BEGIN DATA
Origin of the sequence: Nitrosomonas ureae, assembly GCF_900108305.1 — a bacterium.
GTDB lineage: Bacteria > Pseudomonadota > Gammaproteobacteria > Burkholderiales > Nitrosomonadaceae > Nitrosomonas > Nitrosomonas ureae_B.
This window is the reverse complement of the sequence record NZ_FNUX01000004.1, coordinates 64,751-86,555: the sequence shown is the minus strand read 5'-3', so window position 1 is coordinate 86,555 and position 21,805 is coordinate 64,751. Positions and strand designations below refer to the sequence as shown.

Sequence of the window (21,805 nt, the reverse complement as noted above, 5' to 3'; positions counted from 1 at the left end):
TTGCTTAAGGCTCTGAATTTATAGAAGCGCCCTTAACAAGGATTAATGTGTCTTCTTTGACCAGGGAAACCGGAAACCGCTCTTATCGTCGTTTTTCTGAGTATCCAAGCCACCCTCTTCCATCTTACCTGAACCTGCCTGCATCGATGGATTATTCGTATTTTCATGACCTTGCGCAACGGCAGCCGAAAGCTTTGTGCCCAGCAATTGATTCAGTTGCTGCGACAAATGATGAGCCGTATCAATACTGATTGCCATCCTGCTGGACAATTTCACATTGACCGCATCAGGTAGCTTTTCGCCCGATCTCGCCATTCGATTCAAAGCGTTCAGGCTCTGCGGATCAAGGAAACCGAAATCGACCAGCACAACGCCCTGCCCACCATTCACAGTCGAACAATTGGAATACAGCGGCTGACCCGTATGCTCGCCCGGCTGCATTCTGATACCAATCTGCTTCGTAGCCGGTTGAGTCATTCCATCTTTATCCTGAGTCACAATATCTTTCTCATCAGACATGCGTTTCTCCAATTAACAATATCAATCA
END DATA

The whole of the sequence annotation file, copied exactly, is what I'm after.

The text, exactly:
Origin of the sequence: Nitrosomonas ureae, assembly GCF_900108305.1 — a bacterium.
GTDB lineage: Bacteria > Pseudomonadota > Gammaproteobacteria > Burkholderiales > Nitrosomonadaceae > Nitrosomonas > Nitrosomonas ureae_B.
This window is the reverse complement of the sequence record NZ_FNUX01000004.1, coordinates 64,751-86,555: the sequence shown is the minus strand read 5'-3', so window position 1 is coordinate 86,555 and position 21,805 is coordinate 64,751. Positions and strand designations below refer to the sequence as shown.

Sequence of the window (21,805 nt, the reverse complement as noted above, 5' to 3'; positions counted from 1 at the left end):
TTGCTTAAGGCTCTGAATTTATAGAAGCGCCCTTAACAAGGATTAATGTGTCTTCTTTGACCAGGGAAACCGGAAACCGCTCTTATCGTCGTTTTTCTGAGTATCCAAGCCACCCTCTTCCATCTTACCTGAACCTGCCTGCATCGATGGATTATTCGTATTTTCATGACCTTGCGCAACGGCAGCCGAAAGCTTTGTGCCCAGCAATTGATTCAGTTGCTGCGACAAATGATGAGCCGTATCAATACTGATTGCCATCCTGCTGGACAATTTCACATTGACCGCATCAGGTAGCTTTTCGCCCGATCTCGCCATTCGATTCAAAGCGTTCAGGCTCTGCGGATCAAGGAAACCGAAATCGACCAGCACAACGCCCTGCCCACCATTCACAGTCGAACAATTGGAATACAGCGGCTGACCCGTATGCTCGCCCGGCTGCATTCTGATACCAATCTGCTTCGTAGCCGGTTGAGTCATTCCATCTTTATCCTGAGTCACAATATCTTTCTCATCAGACATGCGTTTCTCCAATTAACAATATCAATCA